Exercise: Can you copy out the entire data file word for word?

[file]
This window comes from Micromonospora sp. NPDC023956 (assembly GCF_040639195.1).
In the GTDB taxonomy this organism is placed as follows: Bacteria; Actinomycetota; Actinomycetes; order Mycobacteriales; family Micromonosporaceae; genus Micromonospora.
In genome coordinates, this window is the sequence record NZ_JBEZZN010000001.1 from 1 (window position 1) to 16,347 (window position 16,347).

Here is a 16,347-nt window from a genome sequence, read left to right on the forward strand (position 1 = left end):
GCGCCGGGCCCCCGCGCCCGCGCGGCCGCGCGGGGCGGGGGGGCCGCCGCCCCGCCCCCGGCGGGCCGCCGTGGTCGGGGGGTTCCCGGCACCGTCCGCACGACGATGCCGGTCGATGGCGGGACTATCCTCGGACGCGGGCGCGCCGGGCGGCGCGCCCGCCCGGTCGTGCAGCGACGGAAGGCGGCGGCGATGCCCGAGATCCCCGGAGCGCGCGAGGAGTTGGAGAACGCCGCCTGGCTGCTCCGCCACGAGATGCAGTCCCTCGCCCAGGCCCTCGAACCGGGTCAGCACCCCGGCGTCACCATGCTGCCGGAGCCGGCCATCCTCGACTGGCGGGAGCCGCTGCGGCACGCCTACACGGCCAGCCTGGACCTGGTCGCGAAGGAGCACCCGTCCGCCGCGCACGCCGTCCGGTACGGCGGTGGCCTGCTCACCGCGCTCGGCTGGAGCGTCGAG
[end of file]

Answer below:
This window comes from Micromonospora sp. NPDC023956 (assembly GCF_040639195.1).
In the GTDB taxonomy this organism is placed as follows: Bacteria; Actinomycetota; Actinomycetes; order Mycobacteriales; family Micromonosporaceae; genus Micromonospora.
In genome coordinates, this window is the sequence record NZ_JBEZZN010000001.1 from 1 (window position 1) to 16,347 (window position 16,347).

Here is a 16,347-nt window from a genome sequence, read left to right on the forward strand (position 1 = left end):
GCGCCGGGCCCCCGCGCCCGCGCGGCCGCGCGGGGCGGGGGGGCCGCCGCCCCGCCCCCGGCGGGCCGCCGTGGTCGGGGGGTTCCCGGCACCGTCCGCACGACGATGCCGGTCGATGGCGGGACTATCCTCGGACGCGGGCGCGCCGGGCGGCGCGCCCGCCCGGTCGTGCAGCGACGGAAGGCGGCGGCGATGCCCGAGATCCCCGGAGCGCGCGAGGAGTTGGAGAACGCCGCCTGGCTGCTCCGCCACGAGATGCAGTCCCTCGCCCAGGCCCTCGAACCGGGTCAGCACCCCGGCGTCACCATGCTGCCGGAGCCGGCCATCCTCGACTGGCGGGAGCCGCTGCGGCACGCCTACACGGCCAGCCTGGACCTGGTCGCGAAGGAGCACCCGTCCGCCGCGCACGCCGTCCGGTACGGCGGTGGCCTGCTCACCGCGCTCGGCTGGAGCGTCGAG